I said I’d see her there. She said she’d probably be meeting some other Swedish friends and we could all watch the show together.

I turned up to the venue early. I always showed up early in those days, it was a big thing for me.

The bar and restaurant there are separate from the room that the music’s in, so I waited at what I thought was a visible table.

When she walked in with two girlfriends and a guy, she clearly didn’t see me sitting there.

And overcome with awkwardness (like a character in an acoustic, brushed drum indie tune) I just couldn’t bring myself to go over to her.

I didn’t want to embarrass her. Everything I could think of to say sounded false.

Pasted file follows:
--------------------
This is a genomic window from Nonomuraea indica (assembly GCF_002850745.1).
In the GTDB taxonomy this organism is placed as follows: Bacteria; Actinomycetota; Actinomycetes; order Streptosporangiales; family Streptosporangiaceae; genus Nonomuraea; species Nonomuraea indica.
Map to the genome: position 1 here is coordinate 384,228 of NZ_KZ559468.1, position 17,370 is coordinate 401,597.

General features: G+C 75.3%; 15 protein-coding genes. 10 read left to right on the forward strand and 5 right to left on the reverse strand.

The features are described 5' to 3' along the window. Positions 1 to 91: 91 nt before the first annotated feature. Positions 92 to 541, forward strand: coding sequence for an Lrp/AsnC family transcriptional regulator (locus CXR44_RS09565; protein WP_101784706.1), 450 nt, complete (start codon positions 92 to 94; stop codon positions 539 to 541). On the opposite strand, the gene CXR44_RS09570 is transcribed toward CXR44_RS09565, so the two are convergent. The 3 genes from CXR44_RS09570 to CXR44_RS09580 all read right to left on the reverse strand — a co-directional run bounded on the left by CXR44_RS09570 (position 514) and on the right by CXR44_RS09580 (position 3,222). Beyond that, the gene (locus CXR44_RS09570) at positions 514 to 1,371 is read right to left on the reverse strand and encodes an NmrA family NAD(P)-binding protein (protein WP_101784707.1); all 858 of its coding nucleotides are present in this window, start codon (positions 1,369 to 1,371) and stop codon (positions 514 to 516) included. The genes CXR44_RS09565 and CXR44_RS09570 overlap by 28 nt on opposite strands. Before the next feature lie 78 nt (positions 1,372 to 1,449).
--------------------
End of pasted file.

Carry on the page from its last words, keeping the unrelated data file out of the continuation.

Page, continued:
It was easier to get another drink and wait.

I even walked out and back in again past the window they were sitting.

I hoped she’d just see me, make some introductions and fold me into the group.

But she didn’t.

At work the next day I told her that some friends had called me. That there’d been a change of plans at the last minute.

High: That first half hour early, with my drink. Sometimes the waiting is the easiest part.

Drinking:  I seem to remember the venue was ahead of the curve for its choice of beers in London. I seem to remember Sierra Nevada or Anchor Steam.

Thinking: I should have grown out of this by now.

Why: I loved this band when their first stuff came out. Really loved them. Tulips was my favourite, and I thought they were about the most exciting guitar band in London.

But that was 2003-2004, this was 2007. I’d liked the Weekend in the City album, but it was no Silent Alarm. Didn’t stop me going though, and the job I was working at the time was full of younger kids who liked trendy rock music. What wasn’t to like?